Karnavati University Adopts New Academic Ecosystem Amidst COVID-19
Gandhinagar: Many universities are using various digital platforms to continue education and some are going out of their way to host online events such as webinars, talk shows and faculty training programmes. One such institution that has not let the academic spirits get dampened by the pandemic is Karnavati University (KU). For the last few months, the faculty and students at Karnavati University (KU) have been engaged in remote teaching and learning methods.
“Last semester, the coronavirus pandemic threw a major wrench on many carefully laid out academic plans by colleges and universities around the world. Despite the disruption caused by the pandemic, Karnavati University has successfully completed the academic year 2019-20 on a virtual platform for its five schools including Law, Business, Design, Liberal Arts & Mass Communication as well as the Dental College. For the new semester that started in July, we have made arrangements for the faculty members and students to make the most out of asynchronous platforms such as Blackboard, COLLPOLL and customized learning along with synchronous platforms such as Google Meet,” said Dr. Deepak Shishoo, Provost, KU.
Faculty members who have had no previous experience in online teaching now seem to be enjoying the process. Srotaswini Bhowmick, Assistant Professor at the Unitedworld School of Liberal Arts & Mass Communication, said, “We are constantly adjusting and catering to our students’ interests and our bandwidth frenzies. It is a time where we need to be extremely empathetic in terms of mentoring young minds. Also, on account of this online pedagogy, we are revising elements in the curriculum to make it relevant and deliverable. We are trying to adapt the virtues of flexibility and innovation at the face of unanticipated challenges.”
Karnavati University has recently launched two new specializations – Game Design and Intimate Wear/Lingerie Design for its School of Design. “A rapid growth is projected in the global market for the Intimate Wear & Lingerie sector owing to increased consumer demand due to changes in demographic, lifestyle, rise in awareness of hygiene and customization of the products. Rise in internet penetration, tech-savvy consumers and growth in e-commerce markets has given a big boost to this growth, leading to an increased requirement of trained designers. The Intimate wear and Lingerie module offered at the Unitedworld Institute of Design is an excellent first stage for a career in the intimate apparel industry to develop your potential towards the demand for specialized design talent,” says Taruna Vasu, Associate Director & HOD, School of Fashion Design at KU.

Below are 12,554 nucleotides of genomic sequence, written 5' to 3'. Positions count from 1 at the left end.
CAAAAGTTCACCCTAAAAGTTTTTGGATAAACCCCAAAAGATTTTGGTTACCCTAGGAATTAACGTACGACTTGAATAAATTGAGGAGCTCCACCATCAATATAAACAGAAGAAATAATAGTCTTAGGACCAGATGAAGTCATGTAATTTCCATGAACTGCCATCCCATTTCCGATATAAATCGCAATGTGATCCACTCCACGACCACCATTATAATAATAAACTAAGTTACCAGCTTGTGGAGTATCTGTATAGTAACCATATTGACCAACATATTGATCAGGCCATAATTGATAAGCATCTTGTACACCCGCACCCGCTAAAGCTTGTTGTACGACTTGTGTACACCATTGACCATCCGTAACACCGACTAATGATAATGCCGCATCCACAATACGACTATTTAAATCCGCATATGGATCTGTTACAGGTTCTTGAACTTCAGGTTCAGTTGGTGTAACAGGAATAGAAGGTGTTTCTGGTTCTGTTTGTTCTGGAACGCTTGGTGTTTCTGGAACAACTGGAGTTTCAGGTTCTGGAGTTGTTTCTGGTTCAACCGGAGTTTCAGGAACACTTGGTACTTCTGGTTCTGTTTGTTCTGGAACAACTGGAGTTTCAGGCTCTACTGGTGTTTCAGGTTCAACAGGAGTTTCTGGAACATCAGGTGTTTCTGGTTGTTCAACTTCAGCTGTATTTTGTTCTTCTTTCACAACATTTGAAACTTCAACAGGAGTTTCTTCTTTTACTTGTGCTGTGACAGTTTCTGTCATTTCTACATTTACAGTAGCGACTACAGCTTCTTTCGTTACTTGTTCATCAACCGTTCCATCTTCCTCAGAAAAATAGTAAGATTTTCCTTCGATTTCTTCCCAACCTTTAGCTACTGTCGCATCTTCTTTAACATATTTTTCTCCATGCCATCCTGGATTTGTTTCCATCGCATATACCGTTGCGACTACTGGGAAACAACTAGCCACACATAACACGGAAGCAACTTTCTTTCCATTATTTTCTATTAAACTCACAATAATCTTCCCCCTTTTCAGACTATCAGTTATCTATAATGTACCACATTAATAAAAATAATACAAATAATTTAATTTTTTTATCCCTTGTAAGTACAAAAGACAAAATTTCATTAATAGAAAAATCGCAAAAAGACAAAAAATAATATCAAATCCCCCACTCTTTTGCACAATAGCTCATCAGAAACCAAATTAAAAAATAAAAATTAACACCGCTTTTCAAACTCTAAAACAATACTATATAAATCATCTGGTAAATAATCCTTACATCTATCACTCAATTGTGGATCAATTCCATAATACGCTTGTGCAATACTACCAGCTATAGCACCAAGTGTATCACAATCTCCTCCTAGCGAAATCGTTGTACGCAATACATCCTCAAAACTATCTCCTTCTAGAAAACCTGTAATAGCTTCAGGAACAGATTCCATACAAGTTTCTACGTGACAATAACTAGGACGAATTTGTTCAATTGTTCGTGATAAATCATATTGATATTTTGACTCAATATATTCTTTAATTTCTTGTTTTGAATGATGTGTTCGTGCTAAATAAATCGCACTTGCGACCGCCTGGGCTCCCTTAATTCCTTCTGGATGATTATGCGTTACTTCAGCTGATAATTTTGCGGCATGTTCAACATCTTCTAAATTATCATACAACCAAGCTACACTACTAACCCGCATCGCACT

Vinay Sachdev, a second year student at the Unitedworld School of Law is looking forward to the next semester online. “The faculty and management at KU has been very supportive during the pandemic. We had a very positive experience with the online classes and webinars during lockdown. The process of learning has been very enjoyable even in such uncertain times.”
Besides delivering classes online, the university has also successfully placed its students for internships and is currently in the process of winding up its final placements.
Aanshi Garg, a third semester PGDM student from the Unitedworld School of Business, recently completed her internship online. “The Career Support Division at KU provided us with many in-house projects from companies and also guided us in completing our internships online. Further, the faculty helped us by providing course material, conducting webinars, video lectures, online certification programmes and huge moral support.”
Sharing the university’s plan on introducing a blended mode of education, Dr. Shishoo said, “Karnavati University believes in turning obstacles into opportunities – and the university’s outlook is no different even in the current crisis. We plan to integrate online learning into the existing academic leadership structures and processes once we reopen. When the students and faculty return to campuses, we will preserve some of the virtual solutions that saved us during the lockdown forced upon us by the virus. The university will be allowing only 50% physical attendance in the open laboratories and workshops with uncompromising focus on social distancing.”
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